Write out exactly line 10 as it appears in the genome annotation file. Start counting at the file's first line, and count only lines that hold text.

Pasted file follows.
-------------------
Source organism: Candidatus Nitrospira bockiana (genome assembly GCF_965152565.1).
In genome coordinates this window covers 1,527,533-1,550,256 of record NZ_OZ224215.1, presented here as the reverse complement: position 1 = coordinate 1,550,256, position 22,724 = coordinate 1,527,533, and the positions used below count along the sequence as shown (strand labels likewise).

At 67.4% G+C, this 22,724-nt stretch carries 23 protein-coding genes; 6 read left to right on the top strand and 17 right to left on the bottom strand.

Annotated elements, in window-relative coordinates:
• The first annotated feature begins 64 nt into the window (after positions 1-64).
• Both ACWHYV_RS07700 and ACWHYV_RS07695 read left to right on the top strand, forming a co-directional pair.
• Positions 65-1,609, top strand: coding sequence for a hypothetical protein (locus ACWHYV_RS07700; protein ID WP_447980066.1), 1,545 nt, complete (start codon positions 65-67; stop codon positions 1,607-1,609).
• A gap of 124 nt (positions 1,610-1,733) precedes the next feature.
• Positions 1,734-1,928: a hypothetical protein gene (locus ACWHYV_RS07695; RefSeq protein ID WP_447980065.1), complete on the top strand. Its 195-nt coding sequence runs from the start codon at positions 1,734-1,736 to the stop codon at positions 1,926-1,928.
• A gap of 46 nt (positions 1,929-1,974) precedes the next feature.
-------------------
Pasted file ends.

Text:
• A gap of 46 nt (positions 1,929-1,974) precedes the next feature.